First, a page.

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Theodor last won the day on October 15 2009

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About Theodor

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    Bulgarian Club Host

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  1. I am sorry, but the navy cockades are not my area, I can no date those
  2. Nice collection! The red paint star on the last row is a common socialist type, not a rare or early. As for the green one with the hammer and sickle, is it Bulgarian at all? These were made in Bulgaria indeed, right after the war, by one of the royal times workshops for buttons, cockades, etc. But the production also included same color buttons with star with hammer and sickle and I have heard all these were made for the Soviet forces in Bulgaria, quite a significant army group which stayed in the country for a few years.
  3. I know it is Bulgarian, but probably this is the place to find out an answer. I believe the badge is German made, so can you tell which maker, by the features of the back side? Marked just with a 935 hallmark. It is silver, the brown stains on some leaves are dirt.
  4. Yes, they are. On the right is the Commader of the Air Force, col. Vasil Boidev. Behind him lt.col. Georgi Drenikov from the HQ of the AF, to the left... can't put a name for now, though have seen him on some photos. Is it dated? Probably pre-1940.
  5. So, who was the first to use that style of belt and hangers? The Bulgarian ones were influenced from Russia. And not just Russia, the Germans had very similar. Probably some more countries, too? But who was the first?
  6. The Bulgarian ones were introduced in 1905 and used until the end of the WW2
  7. Could be Bulgarian as well. Looks similar. Interesting, several countries had very similar navy belts
  8. Speaking of captured toys... Soldiers from the Bulgarian 34th IR at Doiran
  9. Медал за участие в Европейската война /Medal for participation in the European War/. In the award document it is mentioned as "...the commemorative medal..."
  10. Another similar one was seen recently, but I think it is fake. Too new, no sign of wear to the surface or any patina, just see those nice new prongs, holding the central piece to the wreath. Bad quality casting, just see the incomplere circle for the left prong on the back side and the rough surfaces. Another thing I don't like, the central piece has been not cast and then drilled, but cast the way it is, with the holes. I don't insist I am right, but I don't like it at all. And some indirect clues - comfortably poorly identified, comfortably low priced, with the option for even lower offer.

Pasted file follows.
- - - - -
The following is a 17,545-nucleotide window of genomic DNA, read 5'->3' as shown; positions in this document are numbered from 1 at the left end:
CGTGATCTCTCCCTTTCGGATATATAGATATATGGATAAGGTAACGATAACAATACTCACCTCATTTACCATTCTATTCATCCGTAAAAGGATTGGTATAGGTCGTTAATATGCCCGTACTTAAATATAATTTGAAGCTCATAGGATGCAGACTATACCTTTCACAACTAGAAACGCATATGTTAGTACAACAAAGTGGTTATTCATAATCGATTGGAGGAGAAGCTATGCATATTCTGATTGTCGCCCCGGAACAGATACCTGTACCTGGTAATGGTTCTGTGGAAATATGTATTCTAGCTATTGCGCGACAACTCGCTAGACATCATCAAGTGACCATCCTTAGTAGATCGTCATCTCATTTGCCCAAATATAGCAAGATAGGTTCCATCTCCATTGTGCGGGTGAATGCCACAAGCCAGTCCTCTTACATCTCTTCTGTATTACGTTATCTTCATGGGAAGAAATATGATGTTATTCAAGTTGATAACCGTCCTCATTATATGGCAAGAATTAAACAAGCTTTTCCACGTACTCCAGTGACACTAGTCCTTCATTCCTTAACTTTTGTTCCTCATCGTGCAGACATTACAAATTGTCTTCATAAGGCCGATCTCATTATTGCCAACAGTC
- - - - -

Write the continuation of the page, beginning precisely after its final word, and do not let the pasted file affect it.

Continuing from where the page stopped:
11. This is the back side. The pilot badge is named and dated 1928, but I can say nothing for the observer badge. Just the period can be framed, from a couple of years after the end of WW1, until 1935-36. More likely 20s, being so extraordinary. But who knows! What they flew: right after the WW1, all Bulgarian Air Force aircraft were cut to pieces and the country had no right to have an air force at all. So in the next 15 or so years, it existed more or less secretly. The first aircraft was a WW1 Fokker, hidden in a village to evade being cut. It was fllowed by 2 machines, built from the cut p
  12. Let me show the latest addition to the collection, an interwar Observer badge! The pilot badge is for comparison, it represents the usual construction, hollow silver. The Observer badge is very extraordinary, nearly one of a kind - 3 piece, cutout construction! And original nevertheless. Silver frame and gold plated brass center. The crown has been lost, but I like it anyway!
  13. Very difficult to tell. Not only the Bulgarian pilots got the pilot badge, but also a large number of Luftwaffe men. There are 2 types made - the first one is more common, the frame is stamped sheet metal, like on the scan above. The other type is more rare /but IMO not related to more value, just not so often seen/ - with flat back, the frame is thick and not seen as negative from the back, but thick, flat. Same for the Observer badge, two types. The paratrooper badge, based on the number of the trained paratroopers, probably 500 - 600 were made for the Bulgarian paratroopes, plus some mo
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